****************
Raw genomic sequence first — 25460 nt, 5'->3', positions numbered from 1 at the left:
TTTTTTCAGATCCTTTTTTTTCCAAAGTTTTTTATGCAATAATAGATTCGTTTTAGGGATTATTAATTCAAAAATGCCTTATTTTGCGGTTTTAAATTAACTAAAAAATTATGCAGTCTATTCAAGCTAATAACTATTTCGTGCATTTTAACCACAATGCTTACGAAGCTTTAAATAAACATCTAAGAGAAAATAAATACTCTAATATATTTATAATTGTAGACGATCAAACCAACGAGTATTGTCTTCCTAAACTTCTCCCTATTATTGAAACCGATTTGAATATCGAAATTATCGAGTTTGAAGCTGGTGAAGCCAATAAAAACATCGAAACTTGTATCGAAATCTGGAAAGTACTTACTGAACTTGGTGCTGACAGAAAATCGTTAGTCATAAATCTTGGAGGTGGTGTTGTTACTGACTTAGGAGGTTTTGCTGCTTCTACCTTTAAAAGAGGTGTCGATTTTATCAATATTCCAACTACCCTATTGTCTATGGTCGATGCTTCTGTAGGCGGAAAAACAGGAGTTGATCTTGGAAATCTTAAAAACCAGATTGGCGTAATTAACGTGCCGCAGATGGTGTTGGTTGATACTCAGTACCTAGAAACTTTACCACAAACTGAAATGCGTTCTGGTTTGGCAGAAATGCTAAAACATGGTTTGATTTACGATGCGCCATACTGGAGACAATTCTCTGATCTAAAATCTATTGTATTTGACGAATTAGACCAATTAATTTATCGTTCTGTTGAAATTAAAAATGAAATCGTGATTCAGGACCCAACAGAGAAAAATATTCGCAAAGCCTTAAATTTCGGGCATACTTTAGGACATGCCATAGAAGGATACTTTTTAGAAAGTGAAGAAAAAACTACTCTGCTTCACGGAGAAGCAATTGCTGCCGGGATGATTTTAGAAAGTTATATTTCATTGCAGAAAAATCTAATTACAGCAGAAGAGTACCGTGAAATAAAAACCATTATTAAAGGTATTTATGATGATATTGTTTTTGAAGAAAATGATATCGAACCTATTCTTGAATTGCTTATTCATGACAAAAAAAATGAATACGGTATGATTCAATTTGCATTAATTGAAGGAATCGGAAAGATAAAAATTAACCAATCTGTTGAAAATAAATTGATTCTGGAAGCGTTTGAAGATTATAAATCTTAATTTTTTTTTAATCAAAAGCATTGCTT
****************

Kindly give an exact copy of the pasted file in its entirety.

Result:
Raw genomic sequence first — 25460 nt, 5'->3', positions numbered from 1 at the left:
TTTTTTCAGATCCTTTTTTTTCCAAAGTTTTTTATGCAATAATAGATTCGTTTTAGGGATTATTAATTCAAAAATGCCTTATTTTGCGGTTTTAAATTAACTAAAAAATTATGCAGTCTATTCAAGCTAATAACTATTTCGTGCATTTTAACCACAATGCTTACGAAGCTTTAAATAAACATCTAAGAGAAAATAAATACTCTAATATATTTATAATTGTAGACGATCAAACCAACGAGTATTGTCTTCCTAAACTTCTCCCTATTATTGAAACCGATTTGAATATCGAAATTATCGAGTTTGAAGCTGGTGAAGCCAATAAAAACATCGAAACTTGTATCGAAATCTGGAAAGTACTTACTGAACTTGGTGCTGACAGAAAATCGTTAGTCATAAATCTTGGAGGTGGTGTTGTTACTGACTTAGGAGGTTTTGCTGCTTCTACCTTTAAAAGAGGTGTCGATTTTATCAATATTCCAACTACCCTATTGTCTATGGTCGATGCTTCTGTAGGCGGAAAAACAGGAGTTGATCTTGGAAATCTTAAAAACCAGATTGGCGTAATTAACGTGCCGCAGATGGTGTTGGTTGATACTCAGTACCTAGAAACTTTACCACAAACTGAAATGCGTTCTGGTTTGGCAGAAATGCTAAAACATGGTTTGATTTACGATGCGCCATACTGGAGACAATTCTCTGATCTAAAATCTATTGTATTTGACGAATTAGACCAATTAATTTATCGTTCTGTTGAAATTAAAAATGAAATCGTGATTCAGGACCCAACAGAGAAAAATATTCGCAAAGCCTTAAATTTCGGGCATACTTTAGGACATGCCATAGAAGGATACTTTTTAGAAAGTGAAGAAAAAACTACTCTGCTTCACGGAGAAGCAATTGCTGCCGGGATGATTTTAGAAAGTTATATTTCATTGCAGAAAAATCTAATTACAGCAGAAGAGTACCGTGAAATAAAAACCATTATTAAAGGTATTTATGATGATATTGTTTTTGAAGAAAATGATATCGAACCTATTCTTGAATTGCTTATTCATGACAAAAAAAATGAATACGGTATGATTCAATTTGCATTAATTGAAGGAATCGGAAAGATAAAAATTAACCAATCTGTTGAAAATAAATTGATTCTGGAAGCGTTTGAAGATTATAAATCTTAATTTTTTTTTAATCAAAAGCATTGCTT